Although it might seem a little far-out to some, meditation can become a very practical tool for a designer or freelancer. Stressing about multiple factors often quashes one’s ability to focus on a single task. By listening to a short guided meditation video (again, good old YouTube) or audio recording, you can help quiet some of the nagging voices in your head long enough to get some good work done, which will ultimately relieve some of your stress. If you’re confined to a desk at work, use one of your breaks to find an isolated place where you can spend five minutes listening on your favorite device.

Similarly, if you need help getting to sleep, a guided meditation will help you get that brain turned off so that it’s fresh and ready to work at the crack of dawn… or before.

Wash off those doldrums.

If you’re working from home, sometimes you just have to hop in the shower and push the reset button. Find soap with a mint or citrus scent to wake up your senses, and emerge from behind the curtain ready to work. You could even go so far as doing your hair or putting on some nice clothes to convince yourself that it’s time to get things done.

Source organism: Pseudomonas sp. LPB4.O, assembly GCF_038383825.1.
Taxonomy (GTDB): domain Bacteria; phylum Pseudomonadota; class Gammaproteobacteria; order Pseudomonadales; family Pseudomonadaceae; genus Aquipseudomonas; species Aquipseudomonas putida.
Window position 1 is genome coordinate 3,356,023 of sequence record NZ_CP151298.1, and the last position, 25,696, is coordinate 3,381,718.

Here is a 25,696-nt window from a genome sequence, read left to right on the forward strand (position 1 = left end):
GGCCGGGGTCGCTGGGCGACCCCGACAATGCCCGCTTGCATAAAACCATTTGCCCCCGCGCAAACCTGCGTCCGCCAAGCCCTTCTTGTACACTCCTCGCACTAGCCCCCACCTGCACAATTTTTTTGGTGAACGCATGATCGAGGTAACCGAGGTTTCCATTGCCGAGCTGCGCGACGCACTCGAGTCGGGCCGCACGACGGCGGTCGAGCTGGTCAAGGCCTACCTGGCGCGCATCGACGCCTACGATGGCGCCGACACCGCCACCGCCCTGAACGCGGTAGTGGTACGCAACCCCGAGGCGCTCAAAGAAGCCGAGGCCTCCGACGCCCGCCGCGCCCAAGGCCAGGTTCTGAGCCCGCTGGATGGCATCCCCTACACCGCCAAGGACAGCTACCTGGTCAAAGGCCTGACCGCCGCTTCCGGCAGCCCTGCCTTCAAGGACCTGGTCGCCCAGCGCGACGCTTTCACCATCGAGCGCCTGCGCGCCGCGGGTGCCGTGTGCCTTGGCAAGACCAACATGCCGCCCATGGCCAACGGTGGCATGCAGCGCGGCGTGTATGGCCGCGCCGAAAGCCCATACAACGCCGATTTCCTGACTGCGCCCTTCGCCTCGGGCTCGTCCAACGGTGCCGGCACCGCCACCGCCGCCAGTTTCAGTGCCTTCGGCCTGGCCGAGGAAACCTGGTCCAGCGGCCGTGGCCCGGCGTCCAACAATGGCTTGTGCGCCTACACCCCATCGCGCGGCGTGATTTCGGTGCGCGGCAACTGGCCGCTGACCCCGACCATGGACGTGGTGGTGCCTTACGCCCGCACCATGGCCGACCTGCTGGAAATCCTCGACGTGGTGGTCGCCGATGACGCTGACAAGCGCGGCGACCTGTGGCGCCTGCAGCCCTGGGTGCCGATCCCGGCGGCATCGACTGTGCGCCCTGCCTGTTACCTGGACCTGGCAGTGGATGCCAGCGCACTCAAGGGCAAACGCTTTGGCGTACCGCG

Rituals & Rewards

For some, the thought of actively tackling your motivation problems might seem exhausting or counter-productive, and that’s okay. Another approach is to provide yourself with a more tangible motivator to get those wheels moving.

Never underestimate a ritual.

Just like Pavlov taught his dogs to have that special affinity for a dinner bell, so, too, can you trigger an automatic work-response in yourself. Creating a recurring environment or performing a specific action that signals impending work-time (and following through with it on a regular basis) can be a way to sidestep the motivational rut. Whether it’s tidying up your workspace or brewing a special type of tea, you’ll find that, after time, a ritualistic process will be able to help you roll up your sleeves and get to work.

You deserve a reward.